Our Favorite Normandy Tours
Mont-Saint-Michel is one of France’s emblematic sites. The 10th-century Benedictine abbey seemingly rises out of the sea itself. Connected to the mainland by a tidal causeway, dramatic rising tides turn the rock into an island. The abbey has been an important pilgrimage site for centuries. Explore the quaint streets that wind uphill lined with charming shops.
D-Day Beaches and Pointe du Hoc
North of Bayeux rest the iconic D-Day beaches where thousands of brave allied troops gave their lives to liberate France, and eventually Europe, from German-occupation during WWII. Whether you’re most interested in the American, Canadian, or British sites, French Side Travel, can arrange your private guided tour. Explore the moving sites that hosted the pivotal battles and pay your respects to the brave soldiers who lost their lives fighting. The moving and solemn American cemetery in Colleville-sur-Mer is a powerful place of remembrance. On Pointe du Hoc, between the Omaha and Utah beaches, the US rangers heroically captured German artillery. The rugged cliffs are largely untouched, with bomb craters, bunkers and casements still visible.
Located only two hours from Paris, Rouen is a handsome French city with an attractive medieval quarter and a deep historical legacy. Explore the winding streets and delightful half-timbered houses. The towering Gothic cathedral, located in the city center, was a frequent subject of Monet’s paintings, some of which can be observed in the nearby Musée des Beaux-Arts. The central square was the location of French heroine Saint Joan of Arc’s untimely death. The Historical Jeanne d’Arc is a comprehensive museum detailing her legacy.
Honfleur and the Côte Fleurie
You have already seen Honfleur on canvas. This picturesque Norman port was a favorite of impressionist painters including Monet. The ever-changing light and architecture around the port, Le Vieux Bassin, make it one of France’s most beautiful. Today it is a very lively place for a café stop or a summer promenade. Although it is the tall houses around the harbor that have made Honfleur famous, the streets here in its old town are also full of charming half-timber medieval buildings. The Church of Sainte-Catherine is not to be missed. It is France’s largest wooden church. The material and large windows gives it a warmer feeling that sets it apart from France’s typical Gothic churches.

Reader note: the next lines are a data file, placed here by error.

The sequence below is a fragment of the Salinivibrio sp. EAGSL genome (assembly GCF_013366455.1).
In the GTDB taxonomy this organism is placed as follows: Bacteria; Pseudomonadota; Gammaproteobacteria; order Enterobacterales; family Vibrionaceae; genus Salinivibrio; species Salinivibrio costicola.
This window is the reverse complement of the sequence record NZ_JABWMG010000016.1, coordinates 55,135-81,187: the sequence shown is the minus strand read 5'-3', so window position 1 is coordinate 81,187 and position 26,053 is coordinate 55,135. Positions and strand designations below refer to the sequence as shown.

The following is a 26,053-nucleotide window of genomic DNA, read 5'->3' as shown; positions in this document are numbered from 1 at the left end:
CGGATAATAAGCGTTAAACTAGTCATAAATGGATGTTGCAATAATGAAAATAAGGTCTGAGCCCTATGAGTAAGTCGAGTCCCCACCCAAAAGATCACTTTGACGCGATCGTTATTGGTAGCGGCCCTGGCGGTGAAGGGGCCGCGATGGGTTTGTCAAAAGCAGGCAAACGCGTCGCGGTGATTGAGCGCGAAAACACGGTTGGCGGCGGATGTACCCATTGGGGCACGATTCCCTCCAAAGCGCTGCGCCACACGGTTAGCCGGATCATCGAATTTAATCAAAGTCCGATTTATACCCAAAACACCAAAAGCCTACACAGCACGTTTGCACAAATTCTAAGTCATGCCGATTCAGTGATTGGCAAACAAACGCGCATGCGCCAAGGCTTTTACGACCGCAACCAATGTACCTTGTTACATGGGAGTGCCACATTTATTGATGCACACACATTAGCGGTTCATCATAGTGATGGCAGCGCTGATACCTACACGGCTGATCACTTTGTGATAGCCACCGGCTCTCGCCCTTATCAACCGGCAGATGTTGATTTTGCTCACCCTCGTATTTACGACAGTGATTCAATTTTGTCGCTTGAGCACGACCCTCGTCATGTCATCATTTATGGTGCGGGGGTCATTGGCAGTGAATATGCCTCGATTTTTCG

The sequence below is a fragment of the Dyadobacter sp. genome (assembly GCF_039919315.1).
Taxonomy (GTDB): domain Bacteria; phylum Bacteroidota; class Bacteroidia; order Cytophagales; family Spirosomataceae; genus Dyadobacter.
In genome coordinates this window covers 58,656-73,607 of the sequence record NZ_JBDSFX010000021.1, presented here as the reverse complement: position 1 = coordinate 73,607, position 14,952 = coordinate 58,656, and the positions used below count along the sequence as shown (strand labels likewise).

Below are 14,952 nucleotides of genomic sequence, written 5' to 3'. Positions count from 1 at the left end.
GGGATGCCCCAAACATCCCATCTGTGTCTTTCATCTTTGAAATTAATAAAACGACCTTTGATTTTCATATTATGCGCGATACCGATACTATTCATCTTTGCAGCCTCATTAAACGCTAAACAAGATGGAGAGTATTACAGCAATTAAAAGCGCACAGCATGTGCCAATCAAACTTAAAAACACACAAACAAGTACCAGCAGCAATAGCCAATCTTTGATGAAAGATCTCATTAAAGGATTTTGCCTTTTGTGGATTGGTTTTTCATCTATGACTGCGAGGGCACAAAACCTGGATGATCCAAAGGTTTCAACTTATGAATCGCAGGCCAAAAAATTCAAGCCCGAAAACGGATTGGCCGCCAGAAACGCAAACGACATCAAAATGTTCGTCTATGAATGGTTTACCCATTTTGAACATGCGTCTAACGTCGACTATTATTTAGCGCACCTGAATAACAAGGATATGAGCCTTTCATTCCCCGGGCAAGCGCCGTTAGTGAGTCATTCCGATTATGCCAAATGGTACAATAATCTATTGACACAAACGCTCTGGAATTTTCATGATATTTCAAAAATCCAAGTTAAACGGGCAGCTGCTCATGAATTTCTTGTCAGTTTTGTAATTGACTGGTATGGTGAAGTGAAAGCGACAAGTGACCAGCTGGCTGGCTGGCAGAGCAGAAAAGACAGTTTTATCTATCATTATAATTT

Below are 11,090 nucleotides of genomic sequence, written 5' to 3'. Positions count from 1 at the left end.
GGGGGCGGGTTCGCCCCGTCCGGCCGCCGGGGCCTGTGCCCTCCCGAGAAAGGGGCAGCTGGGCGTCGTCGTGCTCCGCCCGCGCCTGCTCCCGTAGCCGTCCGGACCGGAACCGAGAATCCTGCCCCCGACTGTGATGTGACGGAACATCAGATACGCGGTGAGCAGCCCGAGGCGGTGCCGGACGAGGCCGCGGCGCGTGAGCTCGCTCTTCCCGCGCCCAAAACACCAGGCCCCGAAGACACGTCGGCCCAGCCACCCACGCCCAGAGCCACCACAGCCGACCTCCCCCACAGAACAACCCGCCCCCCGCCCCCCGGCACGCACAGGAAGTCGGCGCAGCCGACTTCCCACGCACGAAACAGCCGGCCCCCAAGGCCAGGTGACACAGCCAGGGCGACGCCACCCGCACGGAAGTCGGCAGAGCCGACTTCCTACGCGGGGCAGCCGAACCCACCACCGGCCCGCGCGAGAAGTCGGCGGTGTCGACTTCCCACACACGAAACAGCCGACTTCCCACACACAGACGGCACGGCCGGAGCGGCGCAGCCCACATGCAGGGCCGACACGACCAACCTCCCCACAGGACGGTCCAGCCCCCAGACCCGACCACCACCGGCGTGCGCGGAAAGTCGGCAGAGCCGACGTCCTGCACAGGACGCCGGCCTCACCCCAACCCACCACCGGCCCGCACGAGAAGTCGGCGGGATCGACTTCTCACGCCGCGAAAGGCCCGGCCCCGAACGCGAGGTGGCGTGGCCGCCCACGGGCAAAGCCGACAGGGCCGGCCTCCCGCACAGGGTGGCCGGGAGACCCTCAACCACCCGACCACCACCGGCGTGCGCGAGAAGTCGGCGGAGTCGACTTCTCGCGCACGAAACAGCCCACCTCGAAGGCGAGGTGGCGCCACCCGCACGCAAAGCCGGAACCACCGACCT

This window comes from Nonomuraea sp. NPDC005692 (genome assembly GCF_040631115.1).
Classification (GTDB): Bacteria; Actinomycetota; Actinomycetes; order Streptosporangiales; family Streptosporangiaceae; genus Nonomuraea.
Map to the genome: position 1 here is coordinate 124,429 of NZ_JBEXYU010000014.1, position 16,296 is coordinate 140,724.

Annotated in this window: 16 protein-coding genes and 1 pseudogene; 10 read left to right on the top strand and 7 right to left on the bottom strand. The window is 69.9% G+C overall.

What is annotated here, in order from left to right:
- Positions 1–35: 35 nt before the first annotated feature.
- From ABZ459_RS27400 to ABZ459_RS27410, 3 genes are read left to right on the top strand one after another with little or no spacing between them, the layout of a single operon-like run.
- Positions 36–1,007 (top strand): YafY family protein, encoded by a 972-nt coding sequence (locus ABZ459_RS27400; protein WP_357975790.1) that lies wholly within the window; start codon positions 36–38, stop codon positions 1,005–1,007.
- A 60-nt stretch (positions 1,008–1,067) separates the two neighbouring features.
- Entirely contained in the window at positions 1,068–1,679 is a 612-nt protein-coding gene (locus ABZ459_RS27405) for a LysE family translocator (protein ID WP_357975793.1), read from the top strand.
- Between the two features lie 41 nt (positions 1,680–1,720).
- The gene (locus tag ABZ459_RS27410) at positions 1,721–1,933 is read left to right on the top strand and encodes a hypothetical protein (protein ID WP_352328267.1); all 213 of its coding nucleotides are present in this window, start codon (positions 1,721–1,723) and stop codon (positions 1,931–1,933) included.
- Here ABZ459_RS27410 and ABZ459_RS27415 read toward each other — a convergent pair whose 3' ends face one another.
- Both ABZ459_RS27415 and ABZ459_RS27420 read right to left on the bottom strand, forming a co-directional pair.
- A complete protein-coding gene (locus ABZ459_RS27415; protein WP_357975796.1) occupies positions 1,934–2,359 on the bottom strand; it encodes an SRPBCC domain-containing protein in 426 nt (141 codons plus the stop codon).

Normandy in Depth
Get to know the Normandy
From the Norman conquest of England to the monumental allied victories on the D-Day beaches, this region has hosted some of Europe’s most significant events. The frigid waters produce wonderful seafood while the fertile green pastures of the interior Pays d’Auge yield delicious creamy cheeses, crisp ciders, and fiery Calvados apple brandy. The natural beauty of the dramatic cliffs and wild seaside, specifically the striking Etretat, inspired impressionists like Monet. Picture-perfect villages, like romantic Honfleur, and imposing castles, like the Château de Caen, dot the landscape. Claude Monet’s Gardens in Giverny are a favorite.
Normandy has a compelling history from Viking invasion, to Joan of Arc, and WWII. William the Conqueror, the Duke of Normandy, invaded England from here in 1066 to become the King of England. He forever changed England’s history and language. The legendary Battle of Hastings is immortalized on the intricate, well-preserved and 68-foot long (20-meter) Bayeux Tapestry. Throughout the Hundred Years War, the region shifted between English and French control leaving behind numerous medieval castles. On D-Day, July 6th, 1944, over 45,000 allied troops landed on the Norman beaches, a key victory in the liberation of Nazi-controlled Europe. The Memorial Museum in Caen offers an immersive and comprehensive dive into the Battle of Normandy and wider WWII history.
Cream and apples are a huge part of Norman cooking, along with memorable local seafood. Try the moules à la crème Normande to have all three in one dish. Seafood fans should be sure to try the local specialties including Coquille Saint-Jacques, giant scallops served from the shell alongside shrimp and mussels with a gratin and the Marmite Dieppoise, a seafood stew with butter, cider, and crème fraîche.
When to go
When to go: April, September, and October offer comfortable temperatures without the summer crowds.
The maritime climate can mean that the weather is hard to predict. A rainy, windy day may be followed by a lovely one. It rains throughout the year. Summers are generally cool. Winters are mild. Important sites can be crowded in the summer.
By Train: There are daily trains from Paris’ Gare Saint-Lazare to multiple locations in Normandy. Trains to Rouen take around an hour and around two to Caen or Le Havre.
By Car: The western coast of Normandy is around a two and a half-hour drive from Paris.
What to eat and drink:
Cheese: Creamy Camembert is one of the world’s great cheeses. It is often imitated elsewhere, but make it a point to try the real one, Camembert de Normandie, while you’re here. Make an effort to try the raw milk versions of these cheeses. They are a delight and unavailable in many countries. Creamy Pont l’Eveque and Neufchâtel, a heart-shaped soft cheese, are other fantastic choices.
Cider and Calvados: Normandy’s weather makes it a premier apple-growing region. Try the artisanal cider.
If you’re looking for something stronger, Normandy’s apple brandy, calvados, is a treat.